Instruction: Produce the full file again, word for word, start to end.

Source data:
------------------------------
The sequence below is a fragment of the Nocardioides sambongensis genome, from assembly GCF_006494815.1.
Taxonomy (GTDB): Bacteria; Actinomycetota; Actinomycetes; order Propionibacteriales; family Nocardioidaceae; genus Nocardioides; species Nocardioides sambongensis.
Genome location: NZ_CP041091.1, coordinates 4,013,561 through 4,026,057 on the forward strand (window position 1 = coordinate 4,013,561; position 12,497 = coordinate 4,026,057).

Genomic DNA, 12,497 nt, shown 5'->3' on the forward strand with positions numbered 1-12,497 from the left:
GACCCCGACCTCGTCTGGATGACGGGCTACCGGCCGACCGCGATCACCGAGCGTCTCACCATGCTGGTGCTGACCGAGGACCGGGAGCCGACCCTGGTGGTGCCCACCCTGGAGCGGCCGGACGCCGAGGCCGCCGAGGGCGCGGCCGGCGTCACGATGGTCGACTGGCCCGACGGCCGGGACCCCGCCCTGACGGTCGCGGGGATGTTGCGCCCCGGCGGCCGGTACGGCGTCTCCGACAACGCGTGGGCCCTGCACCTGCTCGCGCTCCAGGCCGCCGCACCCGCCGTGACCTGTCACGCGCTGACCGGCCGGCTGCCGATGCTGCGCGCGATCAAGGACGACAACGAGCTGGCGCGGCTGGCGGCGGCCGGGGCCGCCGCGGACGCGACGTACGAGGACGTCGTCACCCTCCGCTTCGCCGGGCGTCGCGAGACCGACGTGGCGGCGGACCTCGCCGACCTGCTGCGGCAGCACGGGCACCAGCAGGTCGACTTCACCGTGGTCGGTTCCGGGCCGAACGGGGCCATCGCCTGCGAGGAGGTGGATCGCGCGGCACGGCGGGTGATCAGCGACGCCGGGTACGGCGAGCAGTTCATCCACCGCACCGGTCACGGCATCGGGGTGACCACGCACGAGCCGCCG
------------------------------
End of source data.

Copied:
The sequence below is a fragment of the Nocardioides sambongensis genome, from assembly GCF_006494815.1.
Taxonomy (GTDB): Bacteria; Actinomycetota; Actinomycetes; order Propionibacteriales; family Nocardioidaceae; genus Nocardioides; species Nocardioides sambongensis.
Genome location: NZ_CP041091.1, coordinates 4,013,561 through 4,026,057 on the forward strand (window position 1 = coordinate 4,013,561; position 12,497 = coordinate 4,026,057).

Genomic DNA, 12,497 nt, shown 5'->3' on the forward strand with positions numbered 1-12,497 from the left:
GACCCCGACCTCGTCTGGATGACGGGCTACCGGCCGACCGCGATCACCGAGCGTCTCACCATGCTGGTGCTGACCGAGGACCGGGAGCCGACCCTGGTGGTGCCCACCCTGGAGCGGCCGGACGCCGAGGCCGCCGAGGGCGCGGCCGGCGTCACGATGGTCGACTGGCCCGACGGCCGGGACCCCGCCCTGACGGTCGCGGGGATGTTGCGCCCCGGCGGCCGGTACGGCGTCTCCGACAACGCGTGGGCCCTGCACCTGCTCGCGCTCCAGGCCGCCGCACCCGCCGTGACCTGTCACGCGCTGACCGGCCGGCTGCCGATGCTGCGCGCGATCAAGGACGACAACGAGCTGGCGCGGCTGGCGGCGGCCGGGGCCGCCGCGGACGCGACGTACGAGGACGTCGTCACCCTCCGCTTCGCCGGGCGTCGCGAGACCGACGTGGCGGCGGACCTCGCCGACCTGCTGCGGCAGCACGGGCACCAGCAGGTCGACTTCACCGTGGTCGGTTCCGGGCCGAACGGGGCCATCGCCTGCGAGGAGGTGGATCGCGCGGCACGGCGGGTGATCAGCGACGCCGGGTACGGCGAGCAGTTCATCCACCGCACCGGTCACGGCATCGGGGTGACCACGCACGAGCCGCCG